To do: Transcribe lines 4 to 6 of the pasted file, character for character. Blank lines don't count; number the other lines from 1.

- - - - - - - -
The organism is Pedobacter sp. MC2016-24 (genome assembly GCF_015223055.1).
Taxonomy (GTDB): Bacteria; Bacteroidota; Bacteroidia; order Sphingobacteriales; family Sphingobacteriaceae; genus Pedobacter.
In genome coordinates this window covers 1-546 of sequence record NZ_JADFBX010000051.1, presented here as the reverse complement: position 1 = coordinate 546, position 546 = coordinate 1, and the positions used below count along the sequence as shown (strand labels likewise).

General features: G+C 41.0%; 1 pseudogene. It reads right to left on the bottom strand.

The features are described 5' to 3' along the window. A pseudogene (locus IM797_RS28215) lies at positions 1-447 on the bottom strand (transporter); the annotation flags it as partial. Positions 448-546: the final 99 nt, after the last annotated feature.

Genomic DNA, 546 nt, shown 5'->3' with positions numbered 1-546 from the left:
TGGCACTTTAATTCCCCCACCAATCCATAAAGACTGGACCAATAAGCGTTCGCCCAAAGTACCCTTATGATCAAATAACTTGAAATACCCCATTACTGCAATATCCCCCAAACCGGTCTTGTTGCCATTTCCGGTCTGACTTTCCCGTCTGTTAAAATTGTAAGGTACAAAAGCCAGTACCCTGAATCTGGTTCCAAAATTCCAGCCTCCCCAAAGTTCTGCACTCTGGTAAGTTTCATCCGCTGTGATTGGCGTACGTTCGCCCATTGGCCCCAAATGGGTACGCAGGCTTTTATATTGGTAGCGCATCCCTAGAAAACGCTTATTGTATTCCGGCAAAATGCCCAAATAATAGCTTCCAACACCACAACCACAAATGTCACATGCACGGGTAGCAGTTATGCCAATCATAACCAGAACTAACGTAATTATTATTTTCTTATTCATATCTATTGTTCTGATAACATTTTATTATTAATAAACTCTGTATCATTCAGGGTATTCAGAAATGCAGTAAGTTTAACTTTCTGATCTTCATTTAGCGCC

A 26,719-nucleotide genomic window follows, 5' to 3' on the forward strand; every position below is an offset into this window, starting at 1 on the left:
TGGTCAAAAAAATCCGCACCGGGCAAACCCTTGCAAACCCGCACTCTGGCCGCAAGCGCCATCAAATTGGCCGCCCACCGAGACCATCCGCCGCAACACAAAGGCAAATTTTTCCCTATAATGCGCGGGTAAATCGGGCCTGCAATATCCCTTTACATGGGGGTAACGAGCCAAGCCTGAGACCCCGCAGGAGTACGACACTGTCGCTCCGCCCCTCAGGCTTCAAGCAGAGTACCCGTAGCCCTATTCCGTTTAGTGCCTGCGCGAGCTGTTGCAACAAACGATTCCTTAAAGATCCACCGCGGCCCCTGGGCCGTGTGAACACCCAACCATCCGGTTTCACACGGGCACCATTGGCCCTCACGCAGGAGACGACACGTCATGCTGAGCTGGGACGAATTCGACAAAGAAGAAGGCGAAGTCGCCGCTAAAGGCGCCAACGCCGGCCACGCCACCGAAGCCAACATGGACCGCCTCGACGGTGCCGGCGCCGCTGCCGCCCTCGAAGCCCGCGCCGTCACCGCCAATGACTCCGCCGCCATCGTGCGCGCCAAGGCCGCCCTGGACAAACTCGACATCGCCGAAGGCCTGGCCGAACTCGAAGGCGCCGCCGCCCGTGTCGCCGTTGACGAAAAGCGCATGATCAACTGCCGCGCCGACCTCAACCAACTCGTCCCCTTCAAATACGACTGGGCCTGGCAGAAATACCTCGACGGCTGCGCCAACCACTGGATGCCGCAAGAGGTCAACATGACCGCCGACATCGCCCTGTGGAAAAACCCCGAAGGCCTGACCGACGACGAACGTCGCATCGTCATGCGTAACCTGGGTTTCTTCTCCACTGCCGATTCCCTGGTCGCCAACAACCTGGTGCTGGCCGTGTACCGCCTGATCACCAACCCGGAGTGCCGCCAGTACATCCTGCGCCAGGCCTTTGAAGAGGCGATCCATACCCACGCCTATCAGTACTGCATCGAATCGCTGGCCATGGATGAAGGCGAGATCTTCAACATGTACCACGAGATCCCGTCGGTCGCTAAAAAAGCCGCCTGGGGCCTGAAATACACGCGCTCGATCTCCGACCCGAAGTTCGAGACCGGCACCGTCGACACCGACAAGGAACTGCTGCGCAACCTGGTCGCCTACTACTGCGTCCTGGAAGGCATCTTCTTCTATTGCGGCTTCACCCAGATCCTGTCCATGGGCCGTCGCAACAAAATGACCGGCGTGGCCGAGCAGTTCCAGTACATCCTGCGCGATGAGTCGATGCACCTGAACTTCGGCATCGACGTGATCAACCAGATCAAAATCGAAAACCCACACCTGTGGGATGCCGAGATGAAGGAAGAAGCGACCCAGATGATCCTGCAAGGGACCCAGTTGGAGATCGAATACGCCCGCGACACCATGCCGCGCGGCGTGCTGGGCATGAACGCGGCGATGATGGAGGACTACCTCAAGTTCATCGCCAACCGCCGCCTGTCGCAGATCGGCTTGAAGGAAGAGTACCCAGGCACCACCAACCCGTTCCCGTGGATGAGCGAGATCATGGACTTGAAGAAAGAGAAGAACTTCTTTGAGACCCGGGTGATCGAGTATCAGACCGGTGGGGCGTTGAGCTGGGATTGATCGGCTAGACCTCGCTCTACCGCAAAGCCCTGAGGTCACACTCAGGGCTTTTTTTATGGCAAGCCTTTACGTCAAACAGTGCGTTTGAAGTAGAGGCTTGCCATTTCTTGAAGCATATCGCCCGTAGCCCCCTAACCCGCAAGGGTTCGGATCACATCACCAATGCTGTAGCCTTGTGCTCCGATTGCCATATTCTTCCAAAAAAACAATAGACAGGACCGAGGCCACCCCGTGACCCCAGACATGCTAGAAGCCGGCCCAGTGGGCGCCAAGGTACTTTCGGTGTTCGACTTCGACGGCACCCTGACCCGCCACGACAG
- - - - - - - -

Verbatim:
General features: G+C 41.0%; 1 pseudogene. It reads right to left on the bottom strand.

The features are described 5' to 3' along the window. A pseudogene (locus IM797_RS28215) lies at positions 1-447 on the bottom strand (transporter); the annotation flags it as partial. Positions 448-546: the final 99 nt, after the last annotated feature.

Genomic DNA, 546 nt, shown 5'->3' with positions numbered 1-546 from the left: